Consider this improbable yet entertaining question: what comedies would Neil Simon write if he was a new black lesbian playwright emerging today? Written by Aziza Barnes, BLKS is about women in their twenties going about everyday life. They are black. Some straight, some gay. They go to work. They have relationships in various states of disrepair. They go to the clubs. They are dreaming and searching and dealing. And one of them is undergoing a “pussy apocalypse.” Some of this absurdity is laugh out loud funny.
The aforementioned disaster opens the play when one of our characters discovers she has a mole on her clitoris. I do not lie. A friend who lives with her declares, “when you find a mole on your clit, it’s definitely a day drinking day.” The bottle appears and situation comedy via Brooklyn ensues. Another friend soon appears to join them as she’s also having a bad day. Turns out she discovered her boyfriend has been cheating with a woman who drinks red wine with her Popeye’s fried chicken. We are in the land of big, broad comedy used as therapy to laugh through life’s misadventures.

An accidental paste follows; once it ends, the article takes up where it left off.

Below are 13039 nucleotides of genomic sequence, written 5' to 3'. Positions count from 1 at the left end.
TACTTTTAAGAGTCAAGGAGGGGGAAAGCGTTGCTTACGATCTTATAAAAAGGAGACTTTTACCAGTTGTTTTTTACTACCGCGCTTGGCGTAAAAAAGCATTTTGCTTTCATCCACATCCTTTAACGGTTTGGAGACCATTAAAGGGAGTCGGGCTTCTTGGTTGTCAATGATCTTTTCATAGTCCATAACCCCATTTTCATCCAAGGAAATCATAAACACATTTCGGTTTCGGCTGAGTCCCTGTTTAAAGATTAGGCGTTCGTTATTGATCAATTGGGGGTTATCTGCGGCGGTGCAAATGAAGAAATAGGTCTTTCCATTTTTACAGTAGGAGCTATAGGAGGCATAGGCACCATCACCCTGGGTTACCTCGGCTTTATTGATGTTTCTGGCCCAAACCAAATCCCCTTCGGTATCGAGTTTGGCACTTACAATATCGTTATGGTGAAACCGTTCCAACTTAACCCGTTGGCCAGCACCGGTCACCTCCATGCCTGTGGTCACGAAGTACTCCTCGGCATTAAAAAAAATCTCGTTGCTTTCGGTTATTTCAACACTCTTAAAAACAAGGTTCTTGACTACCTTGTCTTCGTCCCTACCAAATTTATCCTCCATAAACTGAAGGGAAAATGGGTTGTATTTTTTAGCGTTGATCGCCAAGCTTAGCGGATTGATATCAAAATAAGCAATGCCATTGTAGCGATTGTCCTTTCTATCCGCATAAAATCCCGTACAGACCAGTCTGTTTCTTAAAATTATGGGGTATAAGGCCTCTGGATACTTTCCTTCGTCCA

Of course the play has its more serious moments and they feel a bit contrived. Too much happens over the course of one night and the messaging moments can feel heavy handed. Suspending disbelief, which is what we normally do with situation comedies, is the way to go. The cast here is excellent. The opening scene of Act II between our smart gal June (Leea Ayers), her new suitor from the club, Justin (Namir Smallwood) and her medically traumatized roommate (Nora Carroll) is the definition of farce. I have never been to Steppenwolf before but I’ve seen their work and their troupe on the New York stage. BLKS was my pick while I was visiting Chicago. Funny stuff from a great new voice.